There are significant discrepancies in pension coverage in developing countries—from a high of 56.1% in Latin America to low of 16.9% in Sub Saharan Africa. While just under a half of older persons worldwide receive a pension of some kind, many of these fall short of providing income security. More worryingly is that only 42% of today’s working population may expect to receive a pension in the future. In the 2015 AARP publication, High Anxiety, it is reported that “Significant numbers of New York Gen Xers and Boomers do not have access to retirement savings plans at work and are not contributing to any retirement savings account.” Further “In both cohorts, a majority feels anxious about being able to have a comfortable retirement if they are able to retire at all.” With these facts in hand, how do we begin to discuss “unlocking the longevity dividend”?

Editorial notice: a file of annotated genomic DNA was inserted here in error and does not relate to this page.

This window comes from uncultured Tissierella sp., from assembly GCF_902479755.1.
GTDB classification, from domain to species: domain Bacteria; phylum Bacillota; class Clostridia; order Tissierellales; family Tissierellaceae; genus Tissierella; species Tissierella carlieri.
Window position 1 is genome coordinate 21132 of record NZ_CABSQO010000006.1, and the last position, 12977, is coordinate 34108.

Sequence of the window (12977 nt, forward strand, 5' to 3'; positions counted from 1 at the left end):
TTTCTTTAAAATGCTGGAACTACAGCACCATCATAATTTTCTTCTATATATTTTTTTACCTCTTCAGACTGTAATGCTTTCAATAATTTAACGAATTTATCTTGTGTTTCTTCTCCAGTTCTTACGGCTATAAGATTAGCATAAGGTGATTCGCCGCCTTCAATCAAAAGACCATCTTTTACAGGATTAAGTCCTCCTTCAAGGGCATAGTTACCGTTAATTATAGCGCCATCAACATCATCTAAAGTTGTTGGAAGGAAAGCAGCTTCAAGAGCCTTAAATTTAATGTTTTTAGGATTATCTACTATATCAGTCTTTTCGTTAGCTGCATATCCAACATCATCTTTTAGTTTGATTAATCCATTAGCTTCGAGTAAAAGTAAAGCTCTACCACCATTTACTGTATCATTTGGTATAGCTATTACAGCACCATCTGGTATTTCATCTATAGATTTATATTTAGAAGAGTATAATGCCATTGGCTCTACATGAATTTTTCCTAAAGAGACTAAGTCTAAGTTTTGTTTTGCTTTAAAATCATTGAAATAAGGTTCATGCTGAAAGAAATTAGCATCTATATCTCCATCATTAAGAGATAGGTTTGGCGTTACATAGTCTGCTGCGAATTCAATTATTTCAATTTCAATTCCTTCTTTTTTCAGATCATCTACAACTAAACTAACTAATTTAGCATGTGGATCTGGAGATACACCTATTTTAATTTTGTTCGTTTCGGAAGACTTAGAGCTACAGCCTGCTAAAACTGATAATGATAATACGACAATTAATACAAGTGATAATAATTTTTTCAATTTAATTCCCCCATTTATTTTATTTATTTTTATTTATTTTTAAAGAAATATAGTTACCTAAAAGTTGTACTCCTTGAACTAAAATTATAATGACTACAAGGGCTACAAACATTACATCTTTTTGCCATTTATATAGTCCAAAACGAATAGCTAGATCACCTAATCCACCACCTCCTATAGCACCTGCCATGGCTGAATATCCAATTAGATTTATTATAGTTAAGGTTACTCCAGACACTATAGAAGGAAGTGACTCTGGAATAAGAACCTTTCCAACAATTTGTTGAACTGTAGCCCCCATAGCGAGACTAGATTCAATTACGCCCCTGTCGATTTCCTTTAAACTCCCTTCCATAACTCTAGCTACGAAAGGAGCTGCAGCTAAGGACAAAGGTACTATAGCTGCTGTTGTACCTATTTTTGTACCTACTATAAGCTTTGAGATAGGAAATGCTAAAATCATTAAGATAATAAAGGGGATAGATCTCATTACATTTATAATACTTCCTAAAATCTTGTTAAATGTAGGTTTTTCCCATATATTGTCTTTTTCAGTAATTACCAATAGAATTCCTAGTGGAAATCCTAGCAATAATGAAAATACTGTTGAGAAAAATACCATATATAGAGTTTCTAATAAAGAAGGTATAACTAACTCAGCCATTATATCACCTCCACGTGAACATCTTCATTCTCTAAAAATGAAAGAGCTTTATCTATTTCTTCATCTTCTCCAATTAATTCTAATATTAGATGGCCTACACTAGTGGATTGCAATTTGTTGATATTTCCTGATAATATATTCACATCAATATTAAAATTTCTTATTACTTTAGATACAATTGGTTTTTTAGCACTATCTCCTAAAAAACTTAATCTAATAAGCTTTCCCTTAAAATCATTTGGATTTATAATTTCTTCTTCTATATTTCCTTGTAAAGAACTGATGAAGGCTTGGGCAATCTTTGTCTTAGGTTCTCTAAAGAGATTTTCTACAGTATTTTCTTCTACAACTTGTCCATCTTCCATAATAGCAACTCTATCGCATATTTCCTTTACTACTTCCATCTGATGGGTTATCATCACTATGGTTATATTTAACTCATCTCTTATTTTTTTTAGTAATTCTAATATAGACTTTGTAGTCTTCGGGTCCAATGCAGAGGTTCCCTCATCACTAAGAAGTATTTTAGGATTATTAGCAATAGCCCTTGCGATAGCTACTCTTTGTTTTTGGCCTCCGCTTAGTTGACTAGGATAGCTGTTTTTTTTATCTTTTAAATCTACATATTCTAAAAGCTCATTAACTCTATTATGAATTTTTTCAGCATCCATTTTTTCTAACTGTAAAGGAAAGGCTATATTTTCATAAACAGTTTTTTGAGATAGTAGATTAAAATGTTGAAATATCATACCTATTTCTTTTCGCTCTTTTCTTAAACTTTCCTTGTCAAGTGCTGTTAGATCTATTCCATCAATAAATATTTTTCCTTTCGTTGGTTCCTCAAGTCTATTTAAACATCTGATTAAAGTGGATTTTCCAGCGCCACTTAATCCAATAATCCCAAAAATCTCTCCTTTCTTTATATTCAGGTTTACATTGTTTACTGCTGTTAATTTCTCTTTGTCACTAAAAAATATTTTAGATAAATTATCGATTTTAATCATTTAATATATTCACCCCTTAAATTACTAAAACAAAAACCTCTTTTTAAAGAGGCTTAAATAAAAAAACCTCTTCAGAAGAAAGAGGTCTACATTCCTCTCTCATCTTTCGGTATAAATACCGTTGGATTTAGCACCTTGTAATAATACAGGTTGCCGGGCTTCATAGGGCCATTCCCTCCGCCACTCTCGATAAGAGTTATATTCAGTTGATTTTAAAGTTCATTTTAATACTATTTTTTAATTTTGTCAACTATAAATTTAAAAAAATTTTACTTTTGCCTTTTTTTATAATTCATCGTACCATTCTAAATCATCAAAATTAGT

Example: a case study in chronic disease management

In partnership with Banner Health in Arizona, Philips telehealth and care coordination solutions are transforming services from hospital to home, with the aim of improving care and reducing costs for a demographic of patients with multiple chronic conditions (a group that accounts for around half of all healthcare spending). The expanded program has reduced overall costs by 35 percent, with 30-day readmissions and days spent in hospital also falling by 75 percent and 50 percent respectively.

A framework for progress

Despite rapid technological and clinical innovation, encouraging pockets of progress and an expanding pool of evidence-based case studies, the system wide transformation of healthcare towards healthy ageing enabled by connected care, and more broadly – a healthcare system built on values – has not yet fully taken hold. Too often, reactive “sick care” in expensive settings prevails. As a collective of global stakeholders, more must be done to lay a foundation to help incentivize, benchmark and help scale healthcare that rewards better outcomes, together with improved experiences and sustainable costs.

Areas for accelerated progress, include:

    1. Deep partnerships and collaboration – the complex nature of healthcare requires deep interaction and shared accountability between all industry stakeholders: governments, healthcare and technology providers and patient groups. Also crucially, those responsible for payments and reimbursement.